In the beautiful, calm estuary of Brisbane Water an hour north of Sydney is the state’s only pearl farm – one of the best producers of Akoya cultured pearls in the world.

The little-known company Broken Bay Pearls uses pioneering farming techniques – it doesn’t use chemicals to treat and bleach the pearls, a common practice overseas – and is now inviting visitors aboard its 10-metre catamaran to explore its 150-year-old oyster cages, in a unique “shellar door” experience.

The recently launched farm tour includes a one-hour voyage across the bay where you can learn more about Akoya pearls, which are native to the east coast of Australia and its subtropical waters. They’re also farmed in Japan, China and a couple other areas in Asia, but in Australia are cultivated only on NSW’s central coast. (There are other non-Akoya pearl farms in the Kimberley, WA, Queensland and the NT.)

On board, an experienced skipper will share the farm’s story and the history of the pearling industry, and explain how the pearls are collected.

“We harvest the pearls live on the boat, so we have no idea what we’re going to find inside. It’s always quite exciting,” says third-generation pearl farmer and Broken Bay Pearls’ managing director, James Brown.

As you sail through the quiet waters you’ll see a variety of sea life, from pelicans to turtles to stingray and lots of fish. “It’s this pristine marine environment and its rich biodiversity that allows us to produce some of the best Akoya pearls in the world,” Brown says.

Back on land, the tour continues with a hands-on sorting session, where you’ll learn about how the pearls are graded and processed.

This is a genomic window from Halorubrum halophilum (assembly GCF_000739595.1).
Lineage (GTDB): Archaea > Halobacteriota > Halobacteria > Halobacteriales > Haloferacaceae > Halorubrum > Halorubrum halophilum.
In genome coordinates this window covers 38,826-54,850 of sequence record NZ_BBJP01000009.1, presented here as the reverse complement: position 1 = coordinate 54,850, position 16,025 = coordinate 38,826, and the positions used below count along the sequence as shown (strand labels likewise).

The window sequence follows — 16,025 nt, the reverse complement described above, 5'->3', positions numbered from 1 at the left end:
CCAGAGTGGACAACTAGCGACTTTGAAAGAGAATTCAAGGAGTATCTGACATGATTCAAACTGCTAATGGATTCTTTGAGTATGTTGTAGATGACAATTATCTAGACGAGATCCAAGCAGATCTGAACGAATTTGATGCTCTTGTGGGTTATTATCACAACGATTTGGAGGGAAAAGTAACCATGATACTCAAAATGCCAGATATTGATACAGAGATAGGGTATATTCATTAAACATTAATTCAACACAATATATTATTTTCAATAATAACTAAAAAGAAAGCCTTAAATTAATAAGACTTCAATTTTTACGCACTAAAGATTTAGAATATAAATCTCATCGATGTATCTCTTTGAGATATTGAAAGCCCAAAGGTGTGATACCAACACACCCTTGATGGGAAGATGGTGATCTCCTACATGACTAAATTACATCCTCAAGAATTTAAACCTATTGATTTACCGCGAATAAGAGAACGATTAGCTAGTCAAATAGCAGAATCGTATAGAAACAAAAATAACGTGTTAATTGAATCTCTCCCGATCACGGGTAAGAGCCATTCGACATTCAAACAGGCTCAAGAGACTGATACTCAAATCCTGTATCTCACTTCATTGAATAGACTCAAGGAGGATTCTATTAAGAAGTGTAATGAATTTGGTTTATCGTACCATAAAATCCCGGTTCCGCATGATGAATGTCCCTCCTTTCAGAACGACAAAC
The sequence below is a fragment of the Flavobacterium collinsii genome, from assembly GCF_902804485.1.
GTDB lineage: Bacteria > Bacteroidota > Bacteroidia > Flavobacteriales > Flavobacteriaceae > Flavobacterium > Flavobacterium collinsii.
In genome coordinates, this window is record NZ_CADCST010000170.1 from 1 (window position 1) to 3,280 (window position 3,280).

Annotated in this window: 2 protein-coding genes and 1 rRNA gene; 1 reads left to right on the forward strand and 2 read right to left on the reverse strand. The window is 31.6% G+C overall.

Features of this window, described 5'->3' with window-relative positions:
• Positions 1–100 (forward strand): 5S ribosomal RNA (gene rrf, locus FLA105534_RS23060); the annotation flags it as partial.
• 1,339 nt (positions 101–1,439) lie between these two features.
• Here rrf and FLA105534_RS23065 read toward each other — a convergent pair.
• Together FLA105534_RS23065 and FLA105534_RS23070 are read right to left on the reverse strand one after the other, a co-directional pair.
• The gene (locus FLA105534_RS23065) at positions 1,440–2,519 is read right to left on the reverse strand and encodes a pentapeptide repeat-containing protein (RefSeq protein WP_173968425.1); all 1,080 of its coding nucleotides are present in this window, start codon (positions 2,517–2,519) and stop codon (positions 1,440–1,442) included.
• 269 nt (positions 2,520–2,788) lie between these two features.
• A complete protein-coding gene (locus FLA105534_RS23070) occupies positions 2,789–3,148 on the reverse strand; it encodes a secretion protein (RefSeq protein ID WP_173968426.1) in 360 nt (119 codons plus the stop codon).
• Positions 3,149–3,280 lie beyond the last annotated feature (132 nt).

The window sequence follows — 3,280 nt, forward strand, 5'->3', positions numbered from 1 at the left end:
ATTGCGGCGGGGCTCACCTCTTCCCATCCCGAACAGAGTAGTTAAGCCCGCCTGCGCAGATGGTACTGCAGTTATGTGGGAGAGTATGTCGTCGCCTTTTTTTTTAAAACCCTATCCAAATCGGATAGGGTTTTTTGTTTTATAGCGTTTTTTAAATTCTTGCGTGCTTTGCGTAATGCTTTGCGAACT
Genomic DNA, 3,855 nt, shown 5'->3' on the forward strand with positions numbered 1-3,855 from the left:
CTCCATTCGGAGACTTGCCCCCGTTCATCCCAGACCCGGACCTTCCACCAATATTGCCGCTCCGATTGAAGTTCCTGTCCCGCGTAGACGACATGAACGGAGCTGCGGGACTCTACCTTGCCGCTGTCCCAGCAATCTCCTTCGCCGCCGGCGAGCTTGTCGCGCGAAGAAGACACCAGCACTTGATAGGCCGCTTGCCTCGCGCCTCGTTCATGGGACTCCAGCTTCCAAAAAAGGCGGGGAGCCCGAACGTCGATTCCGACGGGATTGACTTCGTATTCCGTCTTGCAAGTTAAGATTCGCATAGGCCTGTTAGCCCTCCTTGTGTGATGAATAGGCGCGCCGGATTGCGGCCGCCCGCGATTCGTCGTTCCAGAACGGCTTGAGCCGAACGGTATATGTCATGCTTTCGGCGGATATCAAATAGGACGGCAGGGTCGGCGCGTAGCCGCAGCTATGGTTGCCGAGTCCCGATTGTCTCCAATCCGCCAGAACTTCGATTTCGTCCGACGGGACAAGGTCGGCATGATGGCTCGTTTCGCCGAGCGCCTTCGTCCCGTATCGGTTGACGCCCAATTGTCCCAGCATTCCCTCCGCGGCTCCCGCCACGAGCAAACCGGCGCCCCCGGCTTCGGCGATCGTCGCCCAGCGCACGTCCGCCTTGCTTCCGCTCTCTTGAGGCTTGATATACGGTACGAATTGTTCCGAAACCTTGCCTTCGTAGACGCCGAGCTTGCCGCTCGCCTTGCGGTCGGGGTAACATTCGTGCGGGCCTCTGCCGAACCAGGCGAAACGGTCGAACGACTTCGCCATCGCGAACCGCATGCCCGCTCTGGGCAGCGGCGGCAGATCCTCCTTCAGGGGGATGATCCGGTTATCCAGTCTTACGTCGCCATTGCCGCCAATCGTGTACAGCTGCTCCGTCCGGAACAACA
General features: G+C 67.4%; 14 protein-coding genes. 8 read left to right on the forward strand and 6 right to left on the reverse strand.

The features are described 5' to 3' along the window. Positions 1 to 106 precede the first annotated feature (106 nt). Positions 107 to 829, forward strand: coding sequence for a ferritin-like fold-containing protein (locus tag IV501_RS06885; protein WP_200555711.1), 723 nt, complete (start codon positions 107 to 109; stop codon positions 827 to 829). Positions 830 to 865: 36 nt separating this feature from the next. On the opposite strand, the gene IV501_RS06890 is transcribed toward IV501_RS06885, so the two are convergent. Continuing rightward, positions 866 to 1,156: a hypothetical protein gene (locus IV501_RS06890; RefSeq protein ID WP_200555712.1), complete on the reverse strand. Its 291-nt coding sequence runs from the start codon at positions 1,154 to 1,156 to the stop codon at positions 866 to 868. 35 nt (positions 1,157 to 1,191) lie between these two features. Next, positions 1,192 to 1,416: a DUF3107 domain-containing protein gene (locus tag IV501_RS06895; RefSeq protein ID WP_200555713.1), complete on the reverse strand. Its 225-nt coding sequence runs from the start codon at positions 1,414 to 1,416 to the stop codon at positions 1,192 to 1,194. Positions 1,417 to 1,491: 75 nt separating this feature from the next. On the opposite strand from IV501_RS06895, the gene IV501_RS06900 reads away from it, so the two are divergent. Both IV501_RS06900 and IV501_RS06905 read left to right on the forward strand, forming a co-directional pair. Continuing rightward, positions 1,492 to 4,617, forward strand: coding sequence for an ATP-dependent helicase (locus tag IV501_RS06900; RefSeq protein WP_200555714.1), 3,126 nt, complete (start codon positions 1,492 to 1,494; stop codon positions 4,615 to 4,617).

Those who wish to skip the boat can also sign up for an appreciation class on the seven virtues of the pearl, which include provenance, purity, size, shape, colour, lustre and surface.

Brown says it’s not something you can do in many places: “You can find display farms for tourists, but there are not many places in the world where you can go behind-the-scenes at a fully operational pearl farm.”

By opening the doors to Broken Bay Pearls, Brown hopes to educate people on the pearl trade, much like cellar doors have done for the wine industry. “People don’t seem to know that the vast majority of pearls are chemically treated to improve the way they look,” he says. “This involves bleaching, dying and a whole range of treatments to create a perfectly round, smooth, white pearl.”

Broken Bay Pearls come in a variety of shapes, sizes and colours, from classic cream to gold, blue, pink and iridescent silver. “The variations do create some challenges for us; for instance, creating a string of identical pearls can be time-consuming, however we think their natural beauty is worth the extra effort.”

Broken Bay Pearls run farm tours and pearl appreciation classes every Wednesday and Saturday throughout the year.

After visiting Broken Bay Pearls, there are more things to do in nearby Woy Woy. Check out our guide.